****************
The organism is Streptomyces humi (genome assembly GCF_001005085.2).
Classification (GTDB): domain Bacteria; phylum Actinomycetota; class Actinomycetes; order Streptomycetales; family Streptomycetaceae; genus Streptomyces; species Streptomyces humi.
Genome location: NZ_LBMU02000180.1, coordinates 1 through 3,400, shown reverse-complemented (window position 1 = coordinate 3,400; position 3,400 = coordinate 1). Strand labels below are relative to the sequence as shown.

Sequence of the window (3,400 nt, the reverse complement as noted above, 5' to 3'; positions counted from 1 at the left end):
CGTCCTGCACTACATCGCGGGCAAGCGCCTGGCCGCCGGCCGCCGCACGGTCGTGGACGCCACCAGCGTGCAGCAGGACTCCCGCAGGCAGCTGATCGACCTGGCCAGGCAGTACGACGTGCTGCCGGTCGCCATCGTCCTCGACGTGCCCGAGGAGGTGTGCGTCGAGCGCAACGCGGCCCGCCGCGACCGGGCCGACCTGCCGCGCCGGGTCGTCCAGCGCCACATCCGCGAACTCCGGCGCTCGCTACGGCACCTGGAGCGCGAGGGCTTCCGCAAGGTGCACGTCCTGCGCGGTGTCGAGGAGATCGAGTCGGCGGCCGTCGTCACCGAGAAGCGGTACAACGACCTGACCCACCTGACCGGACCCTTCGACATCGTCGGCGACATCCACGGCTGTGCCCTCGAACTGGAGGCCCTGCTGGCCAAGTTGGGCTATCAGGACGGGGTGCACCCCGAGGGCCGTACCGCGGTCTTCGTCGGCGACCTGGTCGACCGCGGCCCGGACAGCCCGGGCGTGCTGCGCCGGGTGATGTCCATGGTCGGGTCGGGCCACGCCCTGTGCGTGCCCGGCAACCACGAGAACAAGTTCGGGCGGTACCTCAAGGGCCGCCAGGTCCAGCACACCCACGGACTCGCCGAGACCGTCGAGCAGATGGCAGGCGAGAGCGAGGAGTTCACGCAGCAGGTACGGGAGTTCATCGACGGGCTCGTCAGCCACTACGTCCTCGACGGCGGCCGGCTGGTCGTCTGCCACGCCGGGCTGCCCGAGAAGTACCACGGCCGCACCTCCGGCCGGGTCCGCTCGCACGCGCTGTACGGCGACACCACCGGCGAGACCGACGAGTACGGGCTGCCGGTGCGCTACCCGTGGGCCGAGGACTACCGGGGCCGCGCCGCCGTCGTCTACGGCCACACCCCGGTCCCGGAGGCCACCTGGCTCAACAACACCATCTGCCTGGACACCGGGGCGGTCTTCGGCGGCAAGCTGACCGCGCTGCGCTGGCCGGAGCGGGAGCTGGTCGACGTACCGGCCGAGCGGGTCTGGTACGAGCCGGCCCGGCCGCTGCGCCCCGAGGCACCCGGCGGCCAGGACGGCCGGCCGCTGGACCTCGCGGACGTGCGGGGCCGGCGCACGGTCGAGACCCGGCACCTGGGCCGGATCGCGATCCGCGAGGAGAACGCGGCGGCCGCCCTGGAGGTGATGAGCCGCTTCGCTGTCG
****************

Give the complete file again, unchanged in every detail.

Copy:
The organism is Streptomyces humi (genome assembly GCF_001005085.2).
Classification (GTDB): domain Bacteria; phylum Actinomycetota; class Actinomycetes; order Streptomycetales; family Streptomycetaceae; genus Streptomyces; species Streptomyces humi.
Genome location: NZ_LBMU02000180.1, coordinates 1 through 3,400, shown reverse-complemented (window position 1 = coordinate 3,400; position 3,400 = coordinate 1). Strand labels below are relative to the sequence as shown.

Sequence of the window (3,400 nt, the reverse complement as noted above, 5' to 3'; positions counted from 1 at the left end):
CGTCCTGCACTACATCGCGGGCAAGCGCCTGGCCGCCGGCCGCCGCACGGTCGTGGACGCCACCAGCGTGCAGCAGGACTCCCGCAGGCAGCTGATCGACCTGGCCAGGCAGTACGACGTGCTGCCGGTCGCCATCGTCCTCGACGTGCCCGAGGAGGTGTGCGTCGAGCGCAACGCGGCCCGCCGCGACCGGGCCGACCTGCCGCGCCGGGTCGTCCAGCGCCACATCCGCGAACTCCGGCGCTCGCTACGGCACCTGGAGCGCGAGGGCTTCCGCAAGGTGCACGTCCTGCGCGGTGTCGAGGAGATCGAGTCGGCGGCCGTCGTCACCGAGAAGCGGTACAACGACCTGACCCACCTGACCGGACCCTTCGACATCGTCGGCGACATCCACGGCTGTGCCCTCGAACTGGAGGCCCTGCTGGCCAAGTTGGGCTATCAGGACGGGGTGCACCCCGAGGGCCGTACCGCGGTCTTCGTCGGCGACCTGGTCGACCGCGGCCCGGACAGCCCGGGCGTGCTGCGCCGGGTGATGTCCATGGTCGGGTCGGGCCACGCCCTGTGCGTGCCCGGCAACCACGAGAACAAGTTCGGGCGGTACCTCAAGGGCCGCCAGGTCCAGCACACCCACGGACTCGCCGAGACCGTCGAGCAGATGGCAGGCGAGAGCGAGGAGTTCACGCAGCAGGTACGGGAGTTCATCGACGGGCTCGTCAGCCACTACGTCCTCGACGGCGGCCGGCTGGTCGTCTGCCACGCCGGGCTGCCCGAGAAGTACCACGGCCGCACCTCCGGCCGGGTCCGCTCGCACGCGCTGTACGGCGACACCACCGGCGAGACCGACGAGTACGGGCTGCCGGTGCGCTACCCGTGGGCCGAGGACTACCGGGGCCGCGCCGCCGTCGTCTACGGCCACACCCCGGTCCCGGAGGCCACCTGGCTCAACAACACCATCTGCCTGGACACCGGGGCGGTCTTCGGCGGCAAGCTGACCGCGCTGCGCTGGCCGGAGCGGGAGCTGGTCGACGTACCGGCCGAGCGGGTCTGGTACGAGCCGGCCCGGCCGCTGCGCCCCGAGGCACCCGGCGGCCAGGACGGCCGGCCGCTGGACCTCGCGGACGTGCGGGGCCGGCGCACGGTCGAGACCCGGCACCTGGGCCGGATCGCGATCCGCGAGGAGAACGCGGCGGCCGCCCTGGAGGTGATGAGCCGCTTCGCTGTCG